Tuesday, February 9, 2016

McNabb wins wild reunion

Redskins 17, Eagles 12

McNabb wins wild reunion

Stewart Bradley can´t hold on to a would-be interception in the fourth quarter. (David Maialetti/Staff Photographer)
Stewart Bradley can't hold on to a would-be interception in the fourth quarter. (David Maialetti/Staff Photographer)

Well, that happened.

Donovan McNabb came home for a reunion against Andy Reid and the fellas. When the schedule came out in the spring, it was going to be McNabb against Kevin Kolb, the past against the future. Then Kolb got a concussion in the season opener and Michael Vick played great, at which point it became McNabb against Vick, the past against the story of redemption.

Then, near the end of the first quarter, on a scramble that came up just short of the goal line -- and that was going to be called back by a penalty anyway -- Vick suffered a rib and chest injury that knocked him out of the game, and maybe more. At which point it became McNabb against Kolb again.

And in the end, despite all of the machinations -- and accompanied by an overwhelmingly positive standing ovation when he was announced before the game -- McNabb won. He threw one touchdown pass (to tight end Chris Cooley), one interception (to rookie safety Nate Allen), and sat on a 17-3 halftime lead as Kolb and the Eagles struggled to get the ball in the end zone. Finally, they did it with 4:10 remaining on a pass to tight end Brent Celek.

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But that was it. The Eagles got the ball back on their 26-yard line with 1:07 to go and no timeouts left, and got it to the Washington 32-yard line after a hook-and-lateral-and-lateral play with 4 seconds left. But the final Hail Mary pass, which hit Eagles wide receiver Jason Avant in the hands, ended up being intercepted by Washington's DeAngelo Hall, and that was that.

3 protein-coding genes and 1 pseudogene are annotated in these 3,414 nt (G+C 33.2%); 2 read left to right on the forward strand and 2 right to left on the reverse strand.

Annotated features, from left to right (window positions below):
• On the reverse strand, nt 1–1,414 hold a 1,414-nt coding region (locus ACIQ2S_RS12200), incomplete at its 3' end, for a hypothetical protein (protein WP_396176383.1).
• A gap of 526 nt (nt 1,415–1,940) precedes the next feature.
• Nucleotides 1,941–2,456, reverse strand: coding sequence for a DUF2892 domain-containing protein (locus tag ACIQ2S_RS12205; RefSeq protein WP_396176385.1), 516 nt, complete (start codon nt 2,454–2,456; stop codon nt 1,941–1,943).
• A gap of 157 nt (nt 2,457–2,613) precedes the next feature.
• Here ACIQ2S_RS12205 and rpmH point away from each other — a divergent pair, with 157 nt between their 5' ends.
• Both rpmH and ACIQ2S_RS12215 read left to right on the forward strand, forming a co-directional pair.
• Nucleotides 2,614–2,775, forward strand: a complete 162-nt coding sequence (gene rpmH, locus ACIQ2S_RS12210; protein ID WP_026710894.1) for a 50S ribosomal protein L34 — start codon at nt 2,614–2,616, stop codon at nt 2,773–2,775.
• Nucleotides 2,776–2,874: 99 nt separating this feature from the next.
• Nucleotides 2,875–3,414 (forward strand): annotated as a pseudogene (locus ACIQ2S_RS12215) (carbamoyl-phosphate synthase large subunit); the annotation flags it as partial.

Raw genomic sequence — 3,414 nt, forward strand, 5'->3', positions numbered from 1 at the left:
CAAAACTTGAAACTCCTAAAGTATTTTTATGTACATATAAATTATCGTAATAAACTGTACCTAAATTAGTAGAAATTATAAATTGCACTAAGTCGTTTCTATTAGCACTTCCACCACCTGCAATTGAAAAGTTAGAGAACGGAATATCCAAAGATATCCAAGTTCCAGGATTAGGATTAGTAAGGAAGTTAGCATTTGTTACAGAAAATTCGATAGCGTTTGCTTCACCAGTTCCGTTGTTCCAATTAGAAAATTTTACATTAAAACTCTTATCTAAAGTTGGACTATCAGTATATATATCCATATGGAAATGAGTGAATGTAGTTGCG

Final score: Redskins 17, Eagles 12.

Final verdict: still to come.

For McNabb's part, he doesn't look like he has much of a team surrounding him but it does look like he still has enough throws in his big right arm to keep things interesting -- and he also had a big third-down scramble to prolong a late, clock-killing drive. For Kolb's part, he looked competent enough when the Eagles were in their screen game, and their dump-off game, but he was unable to make enough plays down the field. Eventually, drives would stall because of penalties or orther mistakes.

At the end of the first half, looking at a fourth-and-goal from the 1, the Eagles somehow managed to call a timeout and then get called for a delay of game penalty after that timeout, forcing them to kick a field goal rather than take a shot at the end zone. It was a huge, enormous, incomprehensible mistake -- and I'd still love to see a real-time replay to understand exactly how it happened.

If they score a touchdown there, it's a tie game with 4:10 to go. Of course, if they score a touchdown there, Washington coach Mike Shanahan probably doesn't try to put the game in the deep freeze the way he did. McNabb barely threw the ball in the second half as Shanahan clearly calculated the odds and played it ultra-conservatively.

In the end, it worked. And now we all get to live with the repercussions, and to count the days until the November 15th rematch in Landover, Md.



Daily News Executive Sports Editor
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About this blog
Rich Hofmann arrived at the Daily News in 1980 for a job whose status was officially designated as "full-time, temporary." A senior at Penn at the time, he was hired to fill in on the copy desk during a staff illness. The notion of him covering the Eagles or being a columnist did not exist in anyone's imagination. It was supposed to be six weeks and out, but he never left. It is only one of the reasons why so many people have concerns about him as a potential house guest. Rich has blogged the postseasons of the Flyers and Eagles. E-mail Rich at hofmanr@phillynews.com Reach Rich at hofmanr@phillynews.com.

Rich Hofmann Daily News Executive Sports Editor
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